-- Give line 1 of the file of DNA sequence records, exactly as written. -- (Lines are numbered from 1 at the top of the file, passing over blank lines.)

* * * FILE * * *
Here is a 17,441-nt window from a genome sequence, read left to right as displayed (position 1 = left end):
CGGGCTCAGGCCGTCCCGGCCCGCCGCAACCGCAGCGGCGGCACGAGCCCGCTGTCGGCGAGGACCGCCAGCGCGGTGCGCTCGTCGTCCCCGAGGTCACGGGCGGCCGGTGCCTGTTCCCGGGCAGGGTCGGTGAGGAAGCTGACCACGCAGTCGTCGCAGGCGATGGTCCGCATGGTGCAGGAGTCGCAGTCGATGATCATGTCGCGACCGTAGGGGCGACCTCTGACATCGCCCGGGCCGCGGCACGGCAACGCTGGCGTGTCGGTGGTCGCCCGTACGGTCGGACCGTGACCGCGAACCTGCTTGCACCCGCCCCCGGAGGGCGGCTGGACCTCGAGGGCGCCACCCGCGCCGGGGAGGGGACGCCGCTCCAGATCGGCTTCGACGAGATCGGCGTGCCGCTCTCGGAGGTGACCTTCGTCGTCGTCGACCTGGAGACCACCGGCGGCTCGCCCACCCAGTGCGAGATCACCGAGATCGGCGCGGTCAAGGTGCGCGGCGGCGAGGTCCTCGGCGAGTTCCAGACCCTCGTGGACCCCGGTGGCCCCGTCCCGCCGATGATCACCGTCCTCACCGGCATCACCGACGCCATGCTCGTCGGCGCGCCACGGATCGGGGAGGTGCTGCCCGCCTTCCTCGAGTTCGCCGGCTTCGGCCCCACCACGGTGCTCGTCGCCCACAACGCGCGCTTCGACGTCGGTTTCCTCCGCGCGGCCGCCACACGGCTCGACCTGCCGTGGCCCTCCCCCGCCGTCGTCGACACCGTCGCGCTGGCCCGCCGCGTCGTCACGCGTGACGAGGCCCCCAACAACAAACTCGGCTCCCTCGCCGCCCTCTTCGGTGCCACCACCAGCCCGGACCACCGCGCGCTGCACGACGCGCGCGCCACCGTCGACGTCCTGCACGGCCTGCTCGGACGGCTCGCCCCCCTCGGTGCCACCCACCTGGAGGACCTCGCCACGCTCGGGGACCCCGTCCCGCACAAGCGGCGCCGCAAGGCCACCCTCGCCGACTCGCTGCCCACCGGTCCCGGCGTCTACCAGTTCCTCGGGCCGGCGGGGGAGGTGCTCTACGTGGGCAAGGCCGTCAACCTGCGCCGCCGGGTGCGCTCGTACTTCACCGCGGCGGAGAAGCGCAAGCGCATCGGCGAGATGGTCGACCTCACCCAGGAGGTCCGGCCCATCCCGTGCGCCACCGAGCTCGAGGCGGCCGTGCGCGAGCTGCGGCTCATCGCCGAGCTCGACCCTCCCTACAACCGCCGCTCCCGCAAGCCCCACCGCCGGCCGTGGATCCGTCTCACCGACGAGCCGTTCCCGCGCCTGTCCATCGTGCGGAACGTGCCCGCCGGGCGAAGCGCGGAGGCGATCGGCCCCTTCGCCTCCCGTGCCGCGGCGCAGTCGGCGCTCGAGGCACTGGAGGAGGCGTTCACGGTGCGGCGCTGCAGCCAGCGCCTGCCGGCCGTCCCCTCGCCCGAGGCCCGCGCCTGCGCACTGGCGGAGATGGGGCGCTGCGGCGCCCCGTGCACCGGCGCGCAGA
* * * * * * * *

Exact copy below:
Here is a 17,441-nt window from a genome sequence, read left to right as displayed (position 1 = left end):